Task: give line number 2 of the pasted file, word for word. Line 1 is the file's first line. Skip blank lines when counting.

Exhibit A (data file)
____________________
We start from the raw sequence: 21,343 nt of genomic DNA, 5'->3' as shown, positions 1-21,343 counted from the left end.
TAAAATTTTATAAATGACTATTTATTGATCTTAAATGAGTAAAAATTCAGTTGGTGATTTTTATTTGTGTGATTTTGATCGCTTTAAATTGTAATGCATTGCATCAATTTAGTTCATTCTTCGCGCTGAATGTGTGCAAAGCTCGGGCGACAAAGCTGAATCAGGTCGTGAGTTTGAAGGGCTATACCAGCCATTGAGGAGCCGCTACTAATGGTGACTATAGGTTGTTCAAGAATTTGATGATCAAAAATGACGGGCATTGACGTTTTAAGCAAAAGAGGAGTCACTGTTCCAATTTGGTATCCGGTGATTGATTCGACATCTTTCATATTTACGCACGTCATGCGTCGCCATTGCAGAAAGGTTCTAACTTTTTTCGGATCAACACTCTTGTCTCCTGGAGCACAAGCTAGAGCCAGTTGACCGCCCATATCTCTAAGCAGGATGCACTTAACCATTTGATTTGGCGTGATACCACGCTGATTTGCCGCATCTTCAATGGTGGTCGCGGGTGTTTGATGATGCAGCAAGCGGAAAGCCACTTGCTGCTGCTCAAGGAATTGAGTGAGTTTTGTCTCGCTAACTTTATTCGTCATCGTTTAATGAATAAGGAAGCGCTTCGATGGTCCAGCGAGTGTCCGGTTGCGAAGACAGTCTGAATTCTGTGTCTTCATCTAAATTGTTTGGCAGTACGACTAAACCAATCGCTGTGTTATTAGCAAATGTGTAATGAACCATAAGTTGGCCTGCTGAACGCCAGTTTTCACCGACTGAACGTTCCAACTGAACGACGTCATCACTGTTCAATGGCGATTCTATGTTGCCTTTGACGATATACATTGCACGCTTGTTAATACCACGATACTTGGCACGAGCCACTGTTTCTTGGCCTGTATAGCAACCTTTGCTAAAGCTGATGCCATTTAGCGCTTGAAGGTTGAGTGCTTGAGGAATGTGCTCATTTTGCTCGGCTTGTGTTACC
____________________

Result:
TAAAATTTTATAAATGACTATTTATTGATCTTAAATGAGTAAAAATTCAGTTGGTGATTTTTATTTGTGTGATTTTGATCGCTTTAAATTGTAATGCATTGCATCAATTTAGTTCATTCTTCGCGCTGAATGTGTGCAAAGCTCGGGCGACAAAGCTGAATCAGGTCGTGAGTTTGAAGGGCTATACCAGCCATTGAGGAGCCGCTACTAATGGTGACTATAGGTTGTTCAAGAATTTGATGATCAAAAATGACGGGCATTGACGTTTTAAGCAAAAGAGGAGTCACTGTTCCAATTTGGTATCCGGTGATTGATTCGACATCTTTCATATTTACGCACGTCATGCGTCGCCATTGCAGAAAGGTTCTAACTTTTTTCGGATCAACACTCTTGTCTCCTGGAGCACAAGCTAGAGCCAGTTGACCGCCCATATCTCTAAGCAGGATGCACTTAACCATTTGATTTGGCGTGATACCACGCTGATTTGCCGCATCTTCAATGGTGGTCGCGGGTGTTTGATGATGCAGCAAGCGGAAAGCCACTTGCTGCTGCTCAAGGAATTGAGTGAGTTTTGTCTCGCTAACTTTATTCGTCATCGTTTAATGAATAAGGAAGCGCTTCGATGGTCCAGCGAGTGTCCGGTTGCGAAGACAGTCTGAATTCTGTGTCTTCATCTAAATTGTTTGGCAGTACGACTAAACCAATCGCTGTGTTATTAGCAAATGTGTAATGAACCATAAGTTGGCCTGCTGAACGCCAGTTTTCACCGACTGAACGTTCCAACTGAACGACGTCATCACTGTTCAATGGCGATTCTATGTTGCCTTTGACGATATACATTGCACGCTTGTTAATACCACGATACTTGGCACGAGCCACTGTTTCTTGGCCTGTATAGCAACCTTTGCTAAAGCTGATGCCATTTAGCGCTTGAAGGTTGAGTGCTTGAGGAATGTGCTCATTTTGCTCGGCTTGTGTTACC